The most important thing is it will make you a better rider. So confidence inspiring.
    The only drawback is that I like to constantly monkey around with my bikes, and this one just doesn't need any tweaking. Its kinda boring in that regard.
    I live in SOcal too. BTW
    ya I always wonder if its too much bike also, that was the reason i was not looking that direction, ill take a second look--thanks

  22. #22
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    Most fun 29er bike with best handling and mix of plush and climbing

    Quote Originally Posted by morandi View Post
    Don't look past the Specialized Enduro 29er. It is the most fun I've had on a bike ever. I was a little worried it was going to be too much bike, but it always feels perfect for every ride. The handling and balance are so dialed.
    Throw some lighter weight rubber and boom its a "trail" bike, throw some heavy weight rubber on it and boom its a big mountain ripper.
    Can't go wrong.
    The most important thing is it will make you a better rider. So confidence inspiring.
    The only drawback is that I like to constantly monkey around with my bikes, and this one just doesn't need any tweaking. Its kinda boring in that regard.
    I live in SOcal too. BTW
    What part of SoCal? Any interest in riding a Lunchbox? I'd love to swap ride an E29.

    /threadjack
    '14 Lenz Lunchbox
    '08 Gary Fisher Ferrous 29

  23. #23
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    Just a quick addition. I bought a Salsa Horsethief 3 a little over a year ago and I love it. The RokShox Monarch R rear shock will eventually be replaced with something a little better, but overall I have never been let down. I live and ride in Washington and ride in the Cascades--rugged, rocky, steep single tracks and long technical climbs--and in the desert--rocky, dry hardpack with occasional slick clay soil during the wet seasons. My Horsethief has handled everything. It is a long-travel bike--130mm RokShox Sektor fork with 120mm of rear travel--and it performs well on everything. When climbing short steeps, I have to stay over the front end a little more than on my old Giant ATX XC bike, but once I got comfortable with it, it has never let me down. On the descents, it is flat out plush! I have ridden my Horsethief and a high-end Ellsworth Evolution (also a 29er--Fox Float CTD front and rear, 120mm travel) on the same trail in identical conditions and the Horsethief was comparable for a lot less money.

    I am 240 lbs, so I am not a small person. I was originally worried that the Monarch rear shock would not perform well for me but I have been pleasantly proven wrong. The bike feels light despite being over 30 lbs and it is a blast on the descents.

  24. #24
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    orange county area - ride the coastal areas of laguna beach a lot as well as the santa ana's, sure let me know and we can switch up bikes

    Quote Originally Posted by slo_rider View Post
    bingo! you brought up a great point that often gets ignored when talking about chainstay lengths and the rider's mass in relation to the rear axle: as one raises the saddle (i.e. with a longer seatpost or seat tube), the rider's hips/center of mass moves rearward and closer to the rear axle. so taller riders will have their center of mass closer to rear axle than a shorter rider, presuming chainstay lengths don't vary for a specific frame (and as far as i know, only norco's frames with their "gravity tune" increase the chainstay lengths as the frame size increases).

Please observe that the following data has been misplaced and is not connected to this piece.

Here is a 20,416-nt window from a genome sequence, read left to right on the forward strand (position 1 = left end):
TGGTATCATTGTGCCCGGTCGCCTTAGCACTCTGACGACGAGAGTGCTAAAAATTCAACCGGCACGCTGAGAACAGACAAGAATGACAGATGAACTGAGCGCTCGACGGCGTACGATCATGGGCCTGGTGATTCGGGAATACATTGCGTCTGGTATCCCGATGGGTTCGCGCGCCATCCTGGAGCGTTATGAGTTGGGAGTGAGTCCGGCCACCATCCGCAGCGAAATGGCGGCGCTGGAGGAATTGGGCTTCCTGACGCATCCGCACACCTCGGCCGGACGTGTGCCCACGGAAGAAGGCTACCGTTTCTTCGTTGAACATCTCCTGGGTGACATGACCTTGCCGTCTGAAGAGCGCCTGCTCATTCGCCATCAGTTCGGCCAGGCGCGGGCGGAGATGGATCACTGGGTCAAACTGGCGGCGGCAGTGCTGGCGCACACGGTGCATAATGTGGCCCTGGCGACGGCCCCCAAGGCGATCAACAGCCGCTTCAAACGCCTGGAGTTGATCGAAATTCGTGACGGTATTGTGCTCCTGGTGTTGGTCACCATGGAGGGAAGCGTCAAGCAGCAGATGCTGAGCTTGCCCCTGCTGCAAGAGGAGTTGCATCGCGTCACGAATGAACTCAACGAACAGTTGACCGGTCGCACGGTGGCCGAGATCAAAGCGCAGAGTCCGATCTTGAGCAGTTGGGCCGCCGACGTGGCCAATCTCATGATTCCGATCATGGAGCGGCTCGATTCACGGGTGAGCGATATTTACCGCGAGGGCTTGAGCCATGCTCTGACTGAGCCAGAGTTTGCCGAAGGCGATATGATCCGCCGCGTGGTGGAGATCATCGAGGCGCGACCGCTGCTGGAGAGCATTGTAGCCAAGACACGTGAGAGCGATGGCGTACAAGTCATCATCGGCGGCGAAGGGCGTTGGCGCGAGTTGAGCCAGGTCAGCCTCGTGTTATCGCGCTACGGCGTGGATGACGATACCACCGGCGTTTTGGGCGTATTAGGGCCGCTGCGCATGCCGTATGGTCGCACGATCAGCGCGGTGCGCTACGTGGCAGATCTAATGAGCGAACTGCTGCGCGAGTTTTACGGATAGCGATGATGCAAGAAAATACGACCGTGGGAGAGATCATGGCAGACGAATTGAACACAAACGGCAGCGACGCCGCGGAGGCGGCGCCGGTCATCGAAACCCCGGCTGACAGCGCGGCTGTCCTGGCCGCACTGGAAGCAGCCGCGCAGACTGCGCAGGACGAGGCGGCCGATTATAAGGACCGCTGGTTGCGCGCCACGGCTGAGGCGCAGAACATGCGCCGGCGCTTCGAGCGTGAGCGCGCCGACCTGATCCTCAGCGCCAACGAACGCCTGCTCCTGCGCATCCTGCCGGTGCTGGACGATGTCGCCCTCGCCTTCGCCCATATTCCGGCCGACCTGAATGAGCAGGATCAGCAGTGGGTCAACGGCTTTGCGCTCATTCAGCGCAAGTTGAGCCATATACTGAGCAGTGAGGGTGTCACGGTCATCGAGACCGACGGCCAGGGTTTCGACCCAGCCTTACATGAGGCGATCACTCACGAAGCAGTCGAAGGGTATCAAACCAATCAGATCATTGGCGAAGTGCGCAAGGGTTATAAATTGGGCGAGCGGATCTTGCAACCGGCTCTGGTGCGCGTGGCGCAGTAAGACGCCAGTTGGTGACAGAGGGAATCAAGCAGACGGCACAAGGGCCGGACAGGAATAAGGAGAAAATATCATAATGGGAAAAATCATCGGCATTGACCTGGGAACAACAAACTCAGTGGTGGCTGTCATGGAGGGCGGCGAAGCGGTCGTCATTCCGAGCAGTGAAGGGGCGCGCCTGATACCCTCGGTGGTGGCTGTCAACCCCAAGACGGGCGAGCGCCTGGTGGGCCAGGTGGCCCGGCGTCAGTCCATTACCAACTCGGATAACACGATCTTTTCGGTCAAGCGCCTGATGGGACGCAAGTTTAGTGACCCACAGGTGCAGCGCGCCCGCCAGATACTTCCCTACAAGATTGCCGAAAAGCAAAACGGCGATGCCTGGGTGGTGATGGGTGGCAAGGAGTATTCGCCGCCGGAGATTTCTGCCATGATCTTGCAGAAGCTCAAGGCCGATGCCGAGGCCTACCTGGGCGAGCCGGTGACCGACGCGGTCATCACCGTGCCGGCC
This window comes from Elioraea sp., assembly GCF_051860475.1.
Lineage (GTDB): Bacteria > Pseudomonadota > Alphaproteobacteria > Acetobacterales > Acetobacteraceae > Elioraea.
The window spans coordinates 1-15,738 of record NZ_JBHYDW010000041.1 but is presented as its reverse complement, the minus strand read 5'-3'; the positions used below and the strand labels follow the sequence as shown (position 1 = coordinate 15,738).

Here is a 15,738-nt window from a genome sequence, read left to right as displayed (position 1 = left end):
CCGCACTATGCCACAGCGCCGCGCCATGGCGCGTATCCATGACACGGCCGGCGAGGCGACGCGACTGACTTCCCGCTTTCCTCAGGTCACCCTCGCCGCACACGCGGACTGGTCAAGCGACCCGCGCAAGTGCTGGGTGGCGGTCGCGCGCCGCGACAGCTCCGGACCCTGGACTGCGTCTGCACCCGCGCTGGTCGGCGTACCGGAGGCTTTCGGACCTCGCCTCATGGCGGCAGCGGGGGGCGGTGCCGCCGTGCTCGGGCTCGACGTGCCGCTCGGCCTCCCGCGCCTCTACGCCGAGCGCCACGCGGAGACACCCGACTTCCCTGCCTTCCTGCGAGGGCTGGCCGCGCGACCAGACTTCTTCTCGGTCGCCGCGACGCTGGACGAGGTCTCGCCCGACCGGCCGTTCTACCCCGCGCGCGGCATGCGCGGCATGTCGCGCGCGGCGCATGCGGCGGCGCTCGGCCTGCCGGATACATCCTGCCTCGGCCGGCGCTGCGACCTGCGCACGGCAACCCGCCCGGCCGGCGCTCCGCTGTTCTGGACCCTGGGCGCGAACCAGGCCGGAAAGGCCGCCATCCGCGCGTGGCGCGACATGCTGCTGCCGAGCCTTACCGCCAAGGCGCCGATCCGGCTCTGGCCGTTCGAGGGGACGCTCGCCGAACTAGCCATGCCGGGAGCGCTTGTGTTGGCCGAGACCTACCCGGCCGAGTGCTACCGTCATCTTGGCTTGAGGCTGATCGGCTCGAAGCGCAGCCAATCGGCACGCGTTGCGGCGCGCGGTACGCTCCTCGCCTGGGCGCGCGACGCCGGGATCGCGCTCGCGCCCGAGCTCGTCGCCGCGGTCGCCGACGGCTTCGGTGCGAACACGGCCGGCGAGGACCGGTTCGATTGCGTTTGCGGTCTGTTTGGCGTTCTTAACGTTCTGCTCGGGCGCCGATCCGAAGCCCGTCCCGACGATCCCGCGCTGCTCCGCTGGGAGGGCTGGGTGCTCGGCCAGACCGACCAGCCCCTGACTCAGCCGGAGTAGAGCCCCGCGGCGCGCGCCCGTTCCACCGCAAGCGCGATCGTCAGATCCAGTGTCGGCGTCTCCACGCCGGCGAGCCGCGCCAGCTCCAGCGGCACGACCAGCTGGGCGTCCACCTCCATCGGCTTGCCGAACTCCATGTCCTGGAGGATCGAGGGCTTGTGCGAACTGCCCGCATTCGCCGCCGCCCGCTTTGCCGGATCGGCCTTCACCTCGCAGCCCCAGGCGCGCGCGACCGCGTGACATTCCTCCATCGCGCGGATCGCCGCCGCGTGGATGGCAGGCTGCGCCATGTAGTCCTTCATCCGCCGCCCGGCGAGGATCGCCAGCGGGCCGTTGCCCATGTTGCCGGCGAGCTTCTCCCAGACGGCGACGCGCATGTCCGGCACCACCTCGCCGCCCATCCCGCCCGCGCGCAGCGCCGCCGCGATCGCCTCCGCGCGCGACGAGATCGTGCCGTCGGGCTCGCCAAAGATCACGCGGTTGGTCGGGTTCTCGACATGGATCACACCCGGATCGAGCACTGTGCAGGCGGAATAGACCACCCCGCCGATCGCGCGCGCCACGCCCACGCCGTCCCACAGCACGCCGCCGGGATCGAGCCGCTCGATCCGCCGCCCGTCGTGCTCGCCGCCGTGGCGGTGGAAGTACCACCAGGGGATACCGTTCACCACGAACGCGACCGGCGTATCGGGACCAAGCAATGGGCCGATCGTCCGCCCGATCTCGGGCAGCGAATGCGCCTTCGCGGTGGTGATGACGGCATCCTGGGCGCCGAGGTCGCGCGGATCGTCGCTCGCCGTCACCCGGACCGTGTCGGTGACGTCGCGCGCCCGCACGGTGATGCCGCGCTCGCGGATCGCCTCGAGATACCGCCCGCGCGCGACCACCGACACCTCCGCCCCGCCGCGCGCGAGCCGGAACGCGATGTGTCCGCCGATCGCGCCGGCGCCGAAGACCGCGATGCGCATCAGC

as a shorter rider (5'8") riding a canfield 29er hardtail with 16.25" chainstays and 67 degree HA w/ 140mm travel fork in the sierras (and occasionally socal), my front end doesn't wander on climbs. but i can see how a taller rider might need longer chainstays to prevent the front end from wandering. i hated the way my 1st generation RIP 9 w/ 17.9" chainstays and 71 degree handled compared to my canfield, which i love.

    obviously, how a bike feels on the trail depends on many more factors than chainstay length, but since you're significantly taller, you might feel better on a 29er with chainstays longer than the yelli.
    Quote Originally Posted by morandi View Post
    Don't look past the Specialized Enduro 29er. It is the most fun I've had on a bike ever. I was a little worried it was going to be too much bike, but it always feels perfect for every ride. The handling and balance are so dialed.
    Throw some lighter weight rubber and boom its a "trail" bike, throw some heavy weight rubber on it and boom its a big mountain ripper.
    Can't go wrong.
    The most important thing is it will make you a better rider. So confidence inspiring.
    The only drawback is that I like to constantly monkey around with my bikes, and this one just doesn't need any tweaking. Its kinda boring in that regard.
    I live in SOcal too. BTW
    Quote Originally Posted by kragu View Post
    What part of SoCal? Any interest in riding a Lunchbox? I'd love to swap ride an E29.

    /threadjack